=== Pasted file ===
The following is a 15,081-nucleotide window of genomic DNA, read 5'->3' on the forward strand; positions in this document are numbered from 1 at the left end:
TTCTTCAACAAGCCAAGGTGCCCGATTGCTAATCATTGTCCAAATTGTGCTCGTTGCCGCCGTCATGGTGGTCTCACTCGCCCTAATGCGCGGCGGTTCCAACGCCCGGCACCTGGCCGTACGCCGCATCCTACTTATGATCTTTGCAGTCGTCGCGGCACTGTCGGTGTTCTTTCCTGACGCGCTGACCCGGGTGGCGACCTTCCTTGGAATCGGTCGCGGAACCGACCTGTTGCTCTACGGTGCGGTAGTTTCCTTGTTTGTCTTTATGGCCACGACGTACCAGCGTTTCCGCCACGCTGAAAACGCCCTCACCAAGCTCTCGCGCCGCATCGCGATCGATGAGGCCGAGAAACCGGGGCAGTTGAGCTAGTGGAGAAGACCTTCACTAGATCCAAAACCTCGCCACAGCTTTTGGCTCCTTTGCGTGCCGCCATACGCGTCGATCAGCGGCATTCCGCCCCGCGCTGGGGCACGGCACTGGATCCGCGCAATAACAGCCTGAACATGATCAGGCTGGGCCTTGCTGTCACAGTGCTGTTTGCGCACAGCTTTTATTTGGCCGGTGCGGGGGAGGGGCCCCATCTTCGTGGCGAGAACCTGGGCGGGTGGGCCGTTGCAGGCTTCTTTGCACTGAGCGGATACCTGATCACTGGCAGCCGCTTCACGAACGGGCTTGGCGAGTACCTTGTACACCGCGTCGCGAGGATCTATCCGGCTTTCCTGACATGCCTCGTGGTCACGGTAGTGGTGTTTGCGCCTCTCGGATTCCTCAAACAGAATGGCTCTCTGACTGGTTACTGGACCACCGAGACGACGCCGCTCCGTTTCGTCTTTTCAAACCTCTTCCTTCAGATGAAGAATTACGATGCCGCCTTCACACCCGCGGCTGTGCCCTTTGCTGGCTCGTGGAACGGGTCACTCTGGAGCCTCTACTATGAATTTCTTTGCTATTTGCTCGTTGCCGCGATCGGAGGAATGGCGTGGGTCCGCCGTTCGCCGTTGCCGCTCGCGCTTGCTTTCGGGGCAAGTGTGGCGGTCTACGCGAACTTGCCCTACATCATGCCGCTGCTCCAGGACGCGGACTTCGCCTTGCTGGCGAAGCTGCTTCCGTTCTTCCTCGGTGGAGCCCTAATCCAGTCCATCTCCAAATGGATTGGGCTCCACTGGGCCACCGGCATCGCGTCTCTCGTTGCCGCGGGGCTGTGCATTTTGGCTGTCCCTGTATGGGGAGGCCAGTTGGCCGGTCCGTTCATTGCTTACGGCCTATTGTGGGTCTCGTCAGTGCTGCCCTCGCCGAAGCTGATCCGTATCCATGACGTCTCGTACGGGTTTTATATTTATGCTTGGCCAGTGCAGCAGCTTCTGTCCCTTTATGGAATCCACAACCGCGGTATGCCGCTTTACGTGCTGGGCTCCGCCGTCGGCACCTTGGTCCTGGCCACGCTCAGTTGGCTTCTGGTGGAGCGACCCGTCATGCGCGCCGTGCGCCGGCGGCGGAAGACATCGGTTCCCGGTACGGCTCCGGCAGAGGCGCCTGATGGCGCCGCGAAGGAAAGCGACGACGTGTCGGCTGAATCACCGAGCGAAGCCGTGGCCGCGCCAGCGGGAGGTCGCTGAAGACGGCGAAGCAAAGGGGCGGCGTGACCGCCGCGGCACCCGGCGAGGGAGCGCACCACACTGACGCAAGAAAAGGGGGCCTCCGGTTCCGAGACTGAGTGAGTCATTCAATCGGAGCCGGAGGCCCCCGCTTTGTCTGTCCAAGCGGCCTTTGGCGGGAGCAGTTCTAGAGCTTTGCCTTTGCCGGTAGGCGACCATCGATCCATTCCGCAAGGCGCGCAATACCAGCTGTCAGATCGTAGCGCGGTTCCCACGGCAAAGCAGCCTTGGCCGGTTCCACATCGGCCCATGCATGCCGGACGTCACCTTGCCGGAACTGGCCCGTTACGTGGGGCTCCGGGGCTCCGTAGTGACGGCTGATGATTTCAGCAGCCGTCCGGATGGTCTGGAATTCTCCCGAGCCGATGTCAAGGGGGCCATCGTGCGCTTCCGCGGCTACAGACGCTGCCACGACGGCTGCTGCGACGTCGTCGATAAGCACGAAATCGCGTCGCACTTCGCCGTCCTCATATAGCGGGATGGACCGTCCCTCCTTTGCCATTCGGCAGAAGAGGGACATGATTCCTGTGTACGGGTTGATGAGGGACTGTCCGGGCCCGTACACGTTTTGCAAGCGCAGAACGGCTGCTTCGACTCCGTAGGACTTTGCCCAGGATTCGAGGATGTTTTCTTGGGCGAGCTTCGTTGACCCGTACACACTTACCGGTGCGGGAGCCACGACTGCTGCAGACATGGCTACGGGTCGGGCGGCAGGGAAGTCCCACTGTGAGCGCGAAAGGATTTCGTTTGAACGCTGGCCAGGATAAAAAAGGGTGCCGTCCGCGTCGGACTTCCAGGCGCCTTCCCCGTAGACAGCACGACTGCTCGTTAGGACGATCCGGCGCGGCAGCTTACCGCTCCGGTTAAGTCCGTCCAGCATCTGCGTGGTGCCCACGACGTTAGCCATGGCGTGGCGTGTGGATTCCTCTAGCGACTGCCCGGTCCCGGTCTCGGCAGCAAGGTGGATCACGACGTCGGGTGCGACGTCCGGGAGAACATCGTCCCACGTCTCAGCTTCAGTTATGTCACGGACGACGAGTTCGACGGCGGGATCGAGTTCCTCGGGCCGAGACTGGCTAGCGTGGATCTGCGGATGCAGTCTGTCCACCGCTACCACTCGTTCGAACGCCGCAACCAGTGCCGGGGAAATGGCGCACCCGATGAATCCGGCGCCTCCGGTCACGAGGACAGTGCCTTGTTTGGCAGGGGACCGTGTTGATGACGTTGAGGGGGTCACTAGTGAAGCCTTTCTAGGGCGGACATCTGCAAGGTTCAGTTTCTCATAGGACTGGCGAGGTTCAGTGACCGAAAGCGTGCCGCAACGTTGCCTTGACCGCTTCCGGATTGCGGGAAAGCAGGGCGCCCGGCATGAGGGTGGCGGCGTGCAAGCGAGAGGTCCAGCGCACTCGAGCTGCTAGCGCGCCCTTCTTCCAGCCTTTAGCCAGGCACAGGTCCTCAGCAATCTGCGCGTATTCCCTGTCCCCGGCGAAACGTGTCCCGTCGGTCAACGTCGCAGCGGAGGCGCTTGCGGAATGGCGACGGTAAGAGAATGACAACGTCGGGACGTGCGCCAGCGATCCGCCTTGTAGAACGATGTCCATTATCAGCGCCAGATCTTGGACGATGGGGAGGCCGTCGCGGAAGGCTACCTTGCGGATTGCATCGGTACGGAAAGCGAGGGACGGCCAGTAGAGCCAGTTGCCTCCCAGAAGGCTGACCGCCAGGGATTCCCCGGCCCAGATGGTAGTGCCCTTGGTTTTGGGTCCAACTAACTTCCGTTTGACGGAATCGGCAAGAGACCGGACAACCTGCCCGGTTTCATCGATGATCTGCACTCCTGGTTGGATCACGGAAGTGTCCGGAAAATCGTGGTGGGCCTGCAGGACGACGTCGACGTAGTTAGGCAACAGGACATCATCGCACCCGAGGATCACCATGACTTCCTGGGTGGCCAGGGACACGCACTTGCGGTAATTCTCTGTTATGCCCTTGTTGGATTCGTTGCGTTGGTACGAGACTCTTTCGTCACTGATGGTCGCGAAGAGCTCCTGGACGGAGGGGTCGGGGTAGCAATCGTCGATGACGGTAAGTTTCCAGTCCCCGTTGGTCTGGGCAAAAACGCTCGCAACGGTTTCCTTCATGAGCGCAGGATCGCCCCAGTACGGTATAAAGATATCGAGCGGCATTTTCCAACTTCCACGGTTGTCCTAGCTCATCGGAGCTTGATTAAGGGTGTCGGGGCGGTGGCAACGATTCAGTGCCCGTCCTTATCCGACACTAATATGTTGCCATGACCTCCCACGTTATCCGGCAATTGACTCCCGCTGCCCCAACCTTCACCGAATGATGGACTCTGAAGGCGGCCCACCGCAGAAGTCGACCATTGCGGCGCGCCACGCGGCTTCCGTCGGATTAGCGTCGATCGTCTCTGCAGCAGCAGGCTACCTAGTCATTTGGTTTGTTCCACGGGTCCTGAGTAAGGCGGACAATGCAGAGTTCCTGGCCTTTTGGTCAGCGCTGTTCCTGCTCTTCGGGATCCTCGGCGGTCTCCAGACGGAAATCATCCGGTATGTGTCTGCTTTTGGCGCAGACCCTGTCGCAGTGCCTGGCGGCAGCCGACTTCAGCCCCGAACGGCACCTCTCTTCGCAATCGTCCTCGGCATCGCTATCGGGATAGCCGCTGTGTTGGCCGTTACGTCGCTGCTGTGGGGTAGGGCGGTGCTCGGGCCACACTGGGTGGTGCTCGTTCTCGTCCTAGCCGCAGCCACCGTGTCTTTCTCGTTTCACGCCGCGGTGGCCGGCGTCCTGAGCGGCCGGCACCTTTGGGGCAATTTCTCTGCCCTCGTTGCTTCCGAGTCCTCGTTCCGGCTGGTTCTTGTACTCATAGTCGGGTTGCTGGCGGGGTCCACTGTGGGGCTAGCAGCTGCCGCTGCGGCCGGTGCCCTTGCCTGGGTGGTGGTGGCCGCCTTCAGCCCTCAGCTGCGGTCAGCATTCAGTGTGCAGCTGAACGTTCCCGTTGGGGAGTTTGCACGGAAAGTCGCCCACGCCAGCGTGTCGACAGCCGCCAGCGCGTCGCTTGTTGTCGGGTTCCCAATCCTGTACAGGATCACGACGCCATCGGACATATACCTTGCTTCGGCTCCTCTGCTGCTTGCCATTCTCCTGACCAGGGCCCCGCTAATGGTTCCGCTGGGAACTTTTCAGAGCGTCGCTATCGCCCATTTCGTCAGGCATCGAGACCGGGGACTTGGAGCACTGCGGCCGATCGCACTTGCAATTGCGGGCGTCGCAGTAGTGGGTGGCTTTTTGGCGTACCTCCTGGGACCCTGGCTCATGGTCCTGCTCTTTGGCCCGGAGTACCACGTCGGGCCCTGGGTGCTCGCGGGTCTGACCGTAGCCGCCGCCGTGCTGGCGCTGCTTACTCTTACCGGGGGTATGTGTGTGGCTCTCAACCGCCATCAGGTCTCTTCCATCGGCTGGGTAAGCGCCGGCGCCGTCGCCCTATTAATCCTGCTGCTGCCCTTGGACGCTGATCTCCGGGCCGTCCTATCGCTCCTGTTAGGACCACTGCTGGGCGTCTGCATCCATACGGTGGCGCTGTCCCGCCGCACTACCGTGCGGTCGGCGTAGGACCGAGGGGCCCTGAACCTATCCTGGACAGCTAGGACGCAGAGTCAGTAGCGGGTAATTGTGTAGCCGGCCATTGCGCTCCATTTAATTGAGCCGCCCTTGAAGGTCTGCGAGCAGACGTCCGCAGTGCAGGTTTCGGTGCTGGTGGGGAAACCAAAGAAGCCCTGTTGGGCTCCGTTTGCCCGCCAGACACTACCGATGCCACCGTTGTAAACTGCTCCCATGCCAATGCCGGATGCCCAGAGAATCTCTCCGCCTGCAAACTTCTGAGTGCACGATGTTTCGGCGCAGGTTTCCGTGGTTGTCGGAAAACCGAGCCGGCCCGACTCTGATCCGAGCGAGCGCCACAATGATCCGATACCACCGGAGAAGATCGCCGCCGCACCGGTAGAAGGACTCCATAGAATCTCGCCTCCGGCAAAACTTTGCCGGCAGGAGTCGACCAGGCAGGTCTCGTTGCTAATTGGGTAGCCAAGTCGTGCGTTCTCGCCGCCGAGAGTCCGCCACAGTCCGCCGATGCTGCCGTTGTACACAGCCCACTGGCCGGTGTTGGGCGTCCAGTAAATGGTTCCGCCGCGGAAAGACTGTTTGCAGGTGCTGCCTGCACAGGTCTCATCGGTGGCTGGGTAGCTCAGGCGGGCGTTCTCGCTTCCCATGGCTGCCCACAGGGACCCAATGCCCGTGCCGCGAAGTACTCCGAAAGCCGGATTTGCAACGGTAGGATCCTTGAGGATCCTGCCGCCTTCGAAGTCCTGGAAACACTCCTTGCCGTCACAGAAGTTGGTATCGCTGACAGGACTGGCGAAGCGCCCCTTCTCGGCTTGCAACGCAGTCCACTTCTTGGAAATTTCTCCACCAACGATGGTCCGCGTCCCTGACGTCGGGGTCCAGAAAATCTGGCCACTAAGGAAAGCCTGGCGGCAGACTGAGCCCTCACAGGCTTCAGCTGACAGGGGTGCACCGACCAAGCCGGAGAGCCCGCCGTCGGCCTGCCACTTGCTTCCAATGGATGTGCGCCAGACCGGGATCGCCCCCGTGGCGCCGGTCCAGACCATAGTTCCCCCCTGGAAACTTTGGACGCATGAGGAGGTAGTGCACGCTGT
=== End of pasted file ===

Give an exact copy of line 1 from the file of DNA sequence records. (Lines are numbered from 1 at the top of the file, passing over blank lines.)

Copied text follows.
The following is a 15,081-nucleotide window of genomic DNA, read 5'->3' on the forward strand; positions in this document are numbered from 1 at the left end: